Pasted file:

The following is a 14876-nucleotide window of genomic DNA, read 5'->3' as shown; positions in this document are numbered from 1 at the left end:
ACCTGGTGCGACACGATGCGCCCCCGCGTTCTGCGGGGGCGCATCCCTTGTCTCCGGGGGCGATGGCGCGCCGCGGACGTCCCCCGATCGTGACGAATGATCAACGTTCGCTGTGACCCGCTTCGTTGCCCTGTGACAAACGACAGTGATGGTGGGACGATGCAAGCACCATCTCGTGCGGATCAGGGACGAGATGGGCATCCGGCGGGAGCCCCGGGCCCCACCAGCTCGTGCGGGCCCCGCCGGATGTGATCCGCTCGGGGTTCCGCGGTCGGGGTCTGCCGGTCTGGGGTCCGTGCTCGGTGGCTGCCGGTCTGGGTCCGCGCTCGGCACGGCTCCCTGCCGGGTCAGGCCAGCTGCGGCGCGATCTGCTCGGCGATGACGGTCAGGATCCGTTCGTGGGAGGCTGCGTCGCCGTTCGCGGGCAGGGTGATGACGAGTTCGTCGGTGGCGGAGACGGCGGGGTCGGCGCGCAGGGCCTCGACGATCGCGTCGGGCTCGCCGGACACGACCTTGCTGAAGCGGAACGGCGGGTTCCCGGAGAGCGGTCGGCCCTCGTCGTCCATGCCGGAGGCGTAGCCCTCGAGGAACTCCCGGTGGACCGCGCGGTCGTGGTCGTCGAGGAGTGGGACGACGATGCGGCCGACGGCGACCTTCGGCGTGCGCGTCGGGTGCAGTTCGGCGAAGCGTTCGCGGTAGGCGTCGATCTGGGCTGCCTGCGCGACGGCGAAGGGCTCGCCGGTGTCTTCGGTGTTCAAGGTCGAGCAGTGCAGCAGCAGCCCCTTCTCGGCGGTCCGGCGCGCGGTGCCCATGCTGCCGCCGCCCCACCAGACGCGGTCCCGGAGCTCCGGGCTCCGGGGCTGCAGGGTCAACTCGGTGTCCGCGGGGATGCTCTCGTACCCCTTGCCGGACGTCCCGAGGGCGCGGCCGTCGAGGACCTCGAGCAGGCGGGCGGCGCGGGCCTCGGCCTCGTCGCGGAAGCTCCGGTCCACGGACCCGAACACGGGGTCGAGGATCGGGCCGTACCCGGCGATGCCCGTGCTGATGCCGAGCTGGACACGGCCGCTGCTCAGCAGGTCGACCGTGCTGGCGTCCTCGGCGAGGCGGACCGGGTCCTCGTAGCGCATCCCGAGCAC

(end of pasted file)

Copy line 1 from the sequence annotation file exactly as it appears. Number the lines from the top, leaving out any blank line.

The following is a 14876-nucleotide window of genomic DNA, read 5'->3' as shown; positions in this document are numbered from 1 at the left end: